I checked the bathroom mirror in misery between cocktails that were neither giving me a pleasant buzz nor an unpleasant buzz; I was stuck in a sober funk. I tilted my head forward in the mirror, eyes up, and saw the grease had multiplied and the hair, in my mind, had thinned significantly. Then it was 10 o'clock and there was a post-wedding bonfire with pizza and beers and all I wanted was to go home and wallow. I love bonfires and pizza and beer and I wanted to be with my friends. But I just couldn't.
The next day, it was time. I couldn't hold off any longer. I had to wash my hair. I had to. I got in the shower, and down the clumps fell, in my hands, in the natural stream of water, pooling in the drain. It was like a horror movie. Forget the loose, silky coils on my pillow - disconcerting enough and multiplying every day - those were child's play compared to this. Speaking of a child, it looked like a small Asian kid child had a haircut and it had somehow found its way to my shower drain.
This morning there was so much hair on the bathroom floor just from me walking back and forth a couple times that I resorted to using the Bissel Pet Hair handheld vaccum we use for Lily’s never-ending shedding dog hair. I’m literally on the floor vacuuming up my hair with a pet vac.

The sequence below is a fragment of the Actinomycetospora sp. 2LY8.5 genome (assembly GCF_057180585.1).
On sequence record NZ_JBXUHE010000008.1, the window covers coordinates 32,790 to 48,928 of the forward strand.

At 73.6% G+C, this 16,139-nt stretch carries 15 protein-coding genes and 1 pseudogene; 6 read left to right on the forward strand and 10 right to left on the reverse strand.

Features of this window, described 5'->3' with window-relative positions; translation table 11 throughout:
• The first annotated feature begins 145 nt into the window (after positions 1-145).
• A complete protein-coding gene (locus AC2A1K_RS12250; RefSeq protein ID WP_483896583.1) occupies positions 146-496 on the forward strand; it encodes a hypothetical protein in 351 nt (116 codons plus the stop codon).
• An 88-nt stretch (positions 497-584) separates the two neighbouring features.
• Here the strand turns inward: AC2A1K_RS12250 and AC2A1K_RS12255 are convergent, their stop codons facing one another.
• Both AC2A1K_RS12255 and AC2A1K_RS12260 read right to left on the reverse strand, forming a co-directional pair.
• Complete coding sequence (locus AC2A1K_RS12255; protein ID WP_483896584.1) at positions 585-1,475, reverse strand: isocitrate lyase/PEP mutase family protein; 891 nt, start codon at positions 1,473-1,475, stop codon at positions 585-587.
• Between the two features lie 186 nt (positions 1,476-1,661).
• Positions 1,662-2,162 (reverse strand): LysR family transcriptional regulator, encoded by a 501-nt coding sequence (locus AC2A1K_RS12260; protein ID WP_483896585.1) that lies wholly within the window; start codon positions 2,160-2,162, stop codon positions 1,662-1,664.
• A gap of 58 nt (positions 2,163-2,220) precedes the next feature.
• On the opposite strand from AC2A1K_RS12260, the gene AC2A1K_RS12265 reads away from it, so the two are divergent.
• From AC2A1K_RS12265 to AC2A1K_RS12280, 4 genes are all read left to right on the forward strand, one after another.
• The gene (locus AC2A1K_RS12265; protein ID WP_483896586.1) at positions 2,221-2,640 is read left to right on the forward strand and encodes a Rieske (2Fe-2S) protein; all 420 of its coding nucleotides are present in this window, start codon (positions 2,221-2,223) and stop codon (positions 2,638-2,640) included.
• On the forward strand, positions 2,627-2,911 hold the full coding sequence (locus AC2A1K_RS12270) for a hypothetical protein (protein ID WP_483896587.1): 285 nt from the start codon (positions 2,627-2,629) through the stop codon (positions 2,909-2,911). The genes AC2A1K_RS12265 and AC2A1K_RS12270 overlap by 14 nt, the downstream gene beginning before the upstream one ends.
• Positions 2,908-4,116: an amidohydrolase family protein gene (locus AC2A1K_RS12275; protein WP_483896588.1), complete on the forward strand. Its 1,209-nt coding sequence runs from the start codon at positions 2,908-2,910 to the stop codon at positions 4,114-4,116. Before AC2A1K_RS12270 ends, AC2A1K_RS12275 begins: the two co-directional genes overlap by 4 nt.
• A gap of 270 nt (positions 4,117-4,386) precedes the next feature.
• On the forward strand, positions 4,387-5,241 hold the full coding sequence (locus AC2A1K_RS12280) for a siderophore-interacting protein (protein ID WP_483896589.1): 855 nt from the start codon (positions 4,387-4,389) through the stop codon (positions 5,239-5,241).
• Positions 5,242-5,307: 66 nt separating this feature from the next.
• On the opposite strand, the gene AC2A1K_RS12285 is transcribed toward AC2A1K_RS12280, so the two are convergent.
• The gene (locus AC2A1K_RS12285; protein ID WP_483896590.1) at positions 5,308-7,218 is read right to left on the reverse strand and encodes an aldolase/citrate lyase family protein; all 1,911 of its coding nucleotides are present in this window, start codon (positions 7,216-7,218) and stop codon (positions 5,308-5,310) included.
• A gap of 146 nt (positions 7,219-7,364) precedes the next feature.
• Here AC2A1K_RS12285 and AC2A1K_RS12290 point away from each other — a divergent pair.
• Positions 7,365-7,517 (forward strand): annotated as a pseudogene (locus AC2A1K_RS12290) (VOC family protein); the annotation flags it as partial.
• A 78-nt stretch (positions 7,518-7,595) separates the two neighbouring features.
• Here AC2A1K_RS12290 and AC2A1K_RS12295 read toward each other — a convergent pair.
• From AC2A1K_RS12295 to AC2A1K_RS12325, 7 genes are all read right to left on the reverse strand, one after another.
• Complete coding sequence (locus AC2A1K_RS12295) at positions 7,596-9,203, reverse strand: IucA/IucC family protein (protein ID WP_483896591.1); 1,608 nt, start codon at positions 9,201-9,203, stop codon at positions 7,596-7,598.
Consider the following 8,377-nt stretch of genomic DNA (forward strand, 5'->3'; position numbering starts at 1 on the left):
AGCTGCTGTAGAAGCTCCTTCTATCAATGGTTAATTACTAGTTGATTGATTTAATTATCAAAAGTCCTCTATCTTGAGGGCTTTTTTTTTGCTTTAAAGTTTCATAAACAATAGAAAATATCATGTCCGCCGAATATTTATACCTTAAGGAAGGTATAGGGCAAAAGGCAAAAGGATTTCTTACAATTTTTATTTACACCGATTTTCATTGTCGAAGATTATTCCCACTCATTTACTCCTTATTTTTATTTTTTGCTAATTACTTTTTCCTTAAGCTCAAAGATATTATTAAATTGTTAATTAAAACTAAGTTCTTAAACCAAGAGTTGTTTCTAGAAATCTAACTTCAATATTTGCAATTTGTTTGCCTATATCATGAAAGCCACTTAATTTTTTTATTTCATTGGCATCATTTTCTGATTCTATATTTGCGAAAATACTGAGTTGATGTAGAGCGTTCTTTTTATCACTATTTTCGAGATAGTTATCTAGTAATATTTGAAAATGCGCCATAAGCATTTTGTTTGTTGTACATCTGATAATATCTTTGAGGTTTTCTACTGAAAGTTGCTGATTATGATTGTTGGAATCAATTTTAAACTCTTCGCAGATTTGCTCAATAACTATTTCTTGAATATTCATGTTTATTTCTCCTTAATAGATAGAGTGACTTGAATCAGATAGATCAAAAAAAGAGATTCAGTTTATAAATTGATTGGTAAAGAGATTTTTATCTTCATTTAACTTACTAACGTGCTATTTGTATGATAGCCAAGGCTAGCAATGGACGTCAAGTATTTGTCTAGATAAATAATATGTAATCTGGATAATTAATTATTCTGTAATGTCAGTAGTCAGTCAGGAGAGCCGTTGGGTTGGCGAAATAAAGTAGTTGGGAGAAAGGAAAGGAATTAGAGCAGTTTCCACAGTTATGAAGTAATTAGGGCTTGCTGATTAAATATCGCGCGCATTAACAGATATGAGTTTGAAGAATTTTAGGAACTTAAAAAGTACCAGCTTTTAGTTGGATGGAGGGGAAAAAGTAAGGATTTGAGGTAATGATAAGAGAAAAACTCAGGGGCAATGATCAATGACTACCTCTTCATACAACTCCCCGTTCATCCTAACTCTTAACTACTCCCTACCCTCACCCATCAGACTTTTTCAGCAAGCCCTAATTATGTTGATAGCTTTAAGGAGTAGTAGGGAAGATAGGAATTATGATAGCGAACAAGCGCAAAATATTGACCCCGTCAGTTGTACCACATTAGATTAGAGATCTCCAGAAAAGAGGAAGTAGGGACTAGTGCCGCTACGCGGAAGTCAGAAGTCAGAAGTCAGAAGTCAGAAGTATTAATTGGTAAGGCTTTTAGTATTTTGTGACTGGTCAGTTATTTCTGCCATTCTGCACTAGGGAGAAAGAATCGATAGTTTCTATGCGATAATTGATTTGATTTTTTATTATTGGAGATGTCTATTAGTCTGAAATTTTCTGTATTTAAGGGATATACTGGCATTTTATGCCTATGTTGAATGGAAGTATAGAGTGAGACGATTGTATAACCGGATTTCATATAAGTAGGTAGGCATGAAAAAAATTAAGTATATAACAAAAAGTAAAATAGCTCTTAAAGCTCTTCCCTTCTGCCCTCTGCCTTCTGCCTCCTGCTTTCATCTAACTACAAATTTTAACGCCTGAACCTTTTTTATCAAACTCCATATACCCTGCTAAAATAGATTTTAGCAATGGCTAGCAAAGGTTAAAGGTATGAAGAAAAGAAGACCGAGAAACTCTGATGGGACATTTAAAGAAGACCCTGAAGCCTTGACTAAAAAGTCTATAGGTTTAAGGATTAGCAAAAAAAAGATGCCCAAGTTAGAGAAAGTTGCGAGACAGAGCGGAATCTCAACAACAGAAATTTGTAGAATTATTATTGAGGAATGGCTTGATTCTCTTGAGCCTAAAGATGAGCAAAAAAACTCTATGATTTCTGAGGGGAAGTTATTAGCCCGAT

I wish I could spin this positively but I’m at a loss. I always knew my mother struggled with this, and I wish I’d listened to her more, or asked to understand exactly how it felt. But as a daughter you resist adopting the pain of your parents and revert to being the child, and though our parents suffer in myriad ways we still try to convince ourselves they’ll be fine, and we are the ones who need to be taken care of in the end. It’s a selfish, and I think natural reaction, but not the most helpful. Took me far too long to figure that out.
I suppose the only upside is that Friday is the day I get buzzed. While looking at myself in that new way it will be initially alarming, anything beats this rainfall of hair. Anything.
6/21/2016 07:14:56 pm
Nikki, I woke up this morning reading your words. Laughed out loud, cried out loud and had this huge urge to just hug you and to let you know that you will be fine and your words will help so many in their future battles. Keep writing, keep helping others and keep fighting. You will win! Love "P Domos"
6/23/2016 12:19:57 pm
Thank you again for the incredibly kind words! Love, Nikki
6/21/2016 08:49:18 pm
Nikki- You are an extremely strong young woman going through a horrendous time with grace & beauty! Sending prayers & positive vibes. Keep writing - You heal us all! With love, Pattie Fruggiero - I'm proud to know you & happy my daughter has you for a friend! Xo
6/23/2016 12:18:41 pm
Thank you, Pattie! I'm glad to know you, and love your daughter(s), too xoxo!